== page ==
Simon Denny Insists Art Is a Place Where People Want Substance and Depth

For his first US museum show, the artist turned MoMA PS1 into a tech conference.

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Simon Denny.
Photo: courtesy of the artist/ Calla Henkel and Max Pitegeoff.
Installation shot.
Photo: courtesy of the artist and MoMA PS1.
Photo by Pablo Enriquez.
Installation shot.
Photo: courtesy of the artist and MoMA PS1.
Photo by Pablo Enriquez.
Installation shot.
Photo: courtesy of the artist and MoMA PS1.
Photo by Pablo Enriquez.
Installation shot.
Photo: courtesy of the artist and MoMA PS1.
Photo by Pablo Enriquez.
Installation shot.
Photo: courtesy of the artist and MoMA PS1.
Photo by Pablo Enriquez.
Installation shot.
Photo: courtesy of the artist and MoMA PS1.
Photo by Pablo Enriquez.
Installation shot.
Photo: courtesy of the artist and MoMA PS1.
Photo by Pablo Enriquez.
Installation shot.
Photo: courtesy of the artist and MoMA PS1.
Photo by Pablo Enriquez.
Installation shot.
Photo: courtesy of the artist and MoMA PS1.
Photo by Pablo Enriquez.

On the eve of Simon Denny’s first American museum show, “The Innovator’s Dilemma“, at MoMA PS1, the artist seemed more excited than nervous.

And why wouldn’t he be?

The 33-year-old, New Zealand–born, Berlin-based rising star is represented by one of New York’s most reputable galleries, Petzel, and in May he will represent his home country at the Venice Biennale.

Many artists in his generation explore the social and cultural implications of changing technology. Denny belongs in this group, but he goes deeper than most, researching how corporations and individuals consciously look to design devices that alter our understanding and experience of the world. Subjects he returns to frequently include corporate company culture, the tech network, interface graphics, information design, the geo-politics of tech, to entrepreneurship. The work is often nuanced, complex, and hard to fully comprehend.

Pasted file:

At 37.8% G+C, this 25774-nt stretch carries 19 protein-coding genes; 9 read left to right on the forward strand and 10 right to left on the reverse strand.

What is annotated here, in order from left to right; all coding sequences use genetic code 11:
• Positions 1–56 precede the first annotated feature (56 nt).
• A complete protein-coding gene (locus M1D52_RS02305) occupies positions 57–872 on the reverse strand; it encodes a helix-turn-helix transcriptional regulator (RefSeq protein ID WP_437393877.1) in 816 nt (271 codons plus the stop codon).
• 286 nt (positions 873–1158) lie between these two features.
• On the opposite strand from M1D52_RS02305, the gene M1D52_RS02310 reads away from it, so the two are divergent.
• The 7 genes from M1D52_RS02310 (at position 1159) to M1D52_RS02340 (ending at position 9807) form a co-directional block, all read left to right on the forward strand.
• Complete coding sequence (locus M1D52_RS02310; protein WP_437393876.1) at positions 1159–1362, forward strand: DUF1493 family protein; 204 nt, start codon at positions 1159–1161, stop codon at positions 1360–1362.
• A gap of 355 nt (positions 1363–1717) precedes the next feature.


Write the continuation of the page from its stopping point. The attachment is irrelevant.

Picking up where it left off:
Installation shot. Photo: courtesy of the artist and MoMA PS1. Photo by Pablo Enriquez.

Installation shot.
Photo: courtesy of the artist and MoMA PS1.
Photo by Pablo Enriquez.

The artist’s MoMA PS1 show features six past major installations presented as a tech trade show. Among the show’s objects, visitors will spot canvases from his show All You Need is Data chronicling the 2012 DLD conference in Munich, a Colin Christian cyborg face from The Personal Effects of Kim Dotcom, the stage set of his TED x Vaduz conference in Lichtenstein, and even early canvas works exploring television set sizes.

The show overall is hard to describe and define, but somehow I feel like I get it or at least a sense there is something interesting enough going on here that I want to get it. I was lucky enough to go on a walk through of the show with the artist, which helped, a lot, but for most people finding the meaning out of this show is going to take some time and effort, probably even a glance or two at the exhibition catalog and wall texts. But what time you put in here will be repaid ten-fold.

The artist told artnet News that his interest in technology started when he moved from New Zealand to Frankfurt in 2007, the year, by the way, the iPhone was introduced.

“At the time I was making physical abstract work, I was interested in Arte Povera. But then I was finding my phenomenological experience was with tech primarily. It was where my home was, it was like my life-line.” Gradually Denny became increasingly interested in technological objects themselves as well as the stories behind them.